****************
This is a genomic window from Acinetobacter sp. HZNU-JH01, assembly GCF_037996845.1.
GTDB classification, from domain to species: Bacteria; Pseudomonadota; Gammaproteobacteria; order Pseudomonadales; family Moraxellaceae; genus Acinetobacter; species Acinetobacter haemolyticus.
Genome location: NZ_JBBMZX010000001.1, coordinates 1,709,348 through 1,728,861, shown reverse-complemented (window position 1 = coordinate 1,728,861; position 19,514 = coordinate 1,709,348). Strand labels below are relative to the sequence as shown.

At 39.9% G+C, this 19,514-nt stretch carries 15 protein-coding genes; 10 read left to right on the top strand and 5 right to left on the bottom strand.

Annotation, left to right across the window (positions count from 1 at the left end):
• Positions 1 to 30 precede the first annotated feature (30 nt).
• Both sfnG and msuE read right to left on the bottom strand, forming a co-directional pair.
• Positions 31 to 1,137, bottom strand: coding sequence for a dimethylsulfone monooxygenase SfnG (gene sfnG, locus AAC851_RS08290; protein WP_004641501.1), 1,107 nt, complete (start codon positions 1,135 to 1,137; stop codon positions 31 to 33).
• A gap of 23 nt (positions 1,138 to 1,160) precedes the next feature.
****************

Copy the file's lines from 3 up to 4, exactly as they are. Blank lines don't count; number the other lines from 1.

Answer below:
Genome location: NZ_JBBMZX010000001.1, coordinates 1,709,348 through 1,728,861, shown reverse-complemented (window position 1 = coordinate 1,728,861; position 19,514 = coordinate 1,709,348). Strand labels below are relative to the sequence as shown.

At 39.9% G+C, this 19,514-nt stretch carries 15 protein-coding genes; 10 read left to right on the top strand and 5 right to left on the bottom strand.